We sure miss seeing you at the ropings... maybe since you can’t rope anymore you can still send your entry fees (just kidding).
I remember several years ago that you wrote about injuries to the hind end of the heading horses. This year I was entered at the Windy Ryon Roping (in the amateur roping) and my horse wasn’t handling the ground very well. The ground looked really good (MUCH better than in years past) but I overheard several guys mention that their horses were slipping. I don’t know if any horses were hurt there but I wonder if you could discuss how the various ground conditions might contribute to back end problems.
I agree that the ground was a lot better since the Windy Ryon Committee hauled in all of that sand. It really helped. Those committee members really put out a lot of effort planning and putting on that roping. It is no wonder that it is considered one of the top ropings in the United States.
We don’t have a practical way to measure the forces that a heading horse puts on its body, especially their hindquarters, during a “normal” team roping run. Years ago a force plate system was utilized to attempt to measure the forces that a race horse experiences on its forelimbs while galloping down a racetrack while carrying a jockey. The forces averaged between 10,000 and 12,000 pounds per square inch on the horse’s forelegs.
When you factor in the weight difference between the average heading horse and a racehorse (which is usually a 2- or 3-year-old), the weight of an average header on a team roping saddle, and the average jockey on a jockey saddle, I am certain that a heading horse exerts at least that amount of force on their forelimbs as they catch the steer, rate off, set the steer, and take it across the pen. In fact, the forces probably approach 20,000 pounds per square inch or more. It certainly is not difficult to understand how injury can occur to those horses during a “normal” run.
Now when we break down the run a little further, as they slow the steer and set the steer and begin to take it across the arena and face at the end of the run, they are exerting a tremendous amount of force on their hind quarters. All of us who have headed are very aware of how that feels, especially when roping larger hard-running cattle. After making several runs like that over a long score and in a big pen we actually EXPECT to find a little soreness when we examine the horse the next morning. If the horse slips or takes a misstep during one of the runs, then the chance of injury increases greatly.
The newer professional level cameras available today allow us to obtain digital images taken at 6 to 12 frames per second. This allows us to learn a great deal about how these horses get a little sore due to the stresses and strains of these “normal” runs. Even when you are used to making hundreds of head runs, as a rider it is difficult to feel much of the subtle normal slipping and sliding that the heading horse experiences during the run. Of course, if the horse tries to go down, stumbles, or something like that, then it becomes obvious to the header that the horse did something unusual.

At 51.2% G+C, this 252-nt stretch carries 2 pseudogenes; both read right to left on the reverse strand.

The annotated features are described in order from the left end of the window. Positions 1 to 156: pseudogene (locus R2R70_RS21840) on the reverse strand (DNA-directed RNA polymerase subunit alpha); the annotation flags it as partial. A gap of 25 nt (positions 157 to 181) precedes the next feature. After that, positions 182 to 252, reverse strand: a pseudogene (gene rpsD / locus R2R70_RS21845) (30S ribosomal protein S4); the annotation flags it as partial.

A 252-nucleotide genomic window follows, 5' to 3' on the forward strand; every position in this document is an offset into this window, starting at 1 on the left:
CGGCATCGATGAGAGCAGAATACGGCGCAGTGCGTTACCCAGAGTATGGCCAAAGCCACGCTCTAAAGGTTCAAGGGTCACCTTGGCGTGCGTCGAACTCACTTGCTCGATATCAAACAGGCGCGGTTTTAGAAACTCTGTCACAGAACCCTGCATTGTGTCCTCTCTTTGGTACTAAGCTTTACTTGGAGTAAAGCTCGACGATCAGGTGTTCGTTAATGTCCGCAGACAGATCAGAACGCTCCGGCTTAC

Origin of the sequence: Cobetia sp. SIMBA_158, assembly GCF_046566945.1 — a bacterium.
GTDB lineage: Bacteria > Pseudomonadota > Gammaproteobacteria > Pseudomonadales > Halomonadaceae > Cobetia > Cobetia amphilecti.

Figure 1 and Figure 2 were taken of Speed Williams during this year’s Windy Ryon. I shot the photos at 6 frames per second so slightly more than 1 tenth of a second went by between those photos. Notice how Speed is just getting a hold of the steer in Figure 1 and his horse is setting the steer. Notice in Figure 2 how much the position of both hind limbs changed from Figure 1 to Figure 2. Remember, only about 1 tenth of a second went by between those photos. I didn’t discuss the run with Speed but I would be surprised if he was aware of any slipping taking place at all.
Figure 3 was taken a little closer to the box in an area that had gotten a little deeper as the afternoon went on. This is Turtle Powell and Travis Graves and it looks like Turtle’s horse nearly went down behind as he set the steer. These heading horses have to be great athletes to go through that and never miss a stride. It is obvious that the horse in Figure 3 was much more subject to injury than Speed’s horse, simply due to the position of the hindquarters in the deeper ground. As a heading horse tries to compensate for this slipping they will often overreach and injure the bulb of the heel of one or both forefeet as they attempt to get fully back in their stride.
Injuries to the soft tissues, such as the ligaments, tendons, and musculature of the hindquarters are more commonly seen in these situations than are fractures. Strains of the back muscles and the muscles over the hips and pelvis are a very common occurrence. Injuries to the ligaments of the sacroiliac area and the pelvic area are also common. The hip joints and the stifle joints experience problems also. This underscores the importance of having our horses in top physical condition to attempt to prevent injury when these situations occur.
For those of us who don’t get to rope every day, it is a good habit to take your horses that you used hard over the weekend out of their stalls or their pen and trot them around a little and palpate their legs and hindquarters. This will insure that any slight injury that may have occurred might be noticed before you saddle to rope later in the week.
The way team roping is today we have fewer and fewer opportunities to rope outside in a big pen (especially with the wind in your face). There are sure more variables to contend with. One of the problems in putting on a roping like this involves being able to keep the ground in great shape as the roping progresses. Considering the conditions, they did a great job.
Thanks for the question.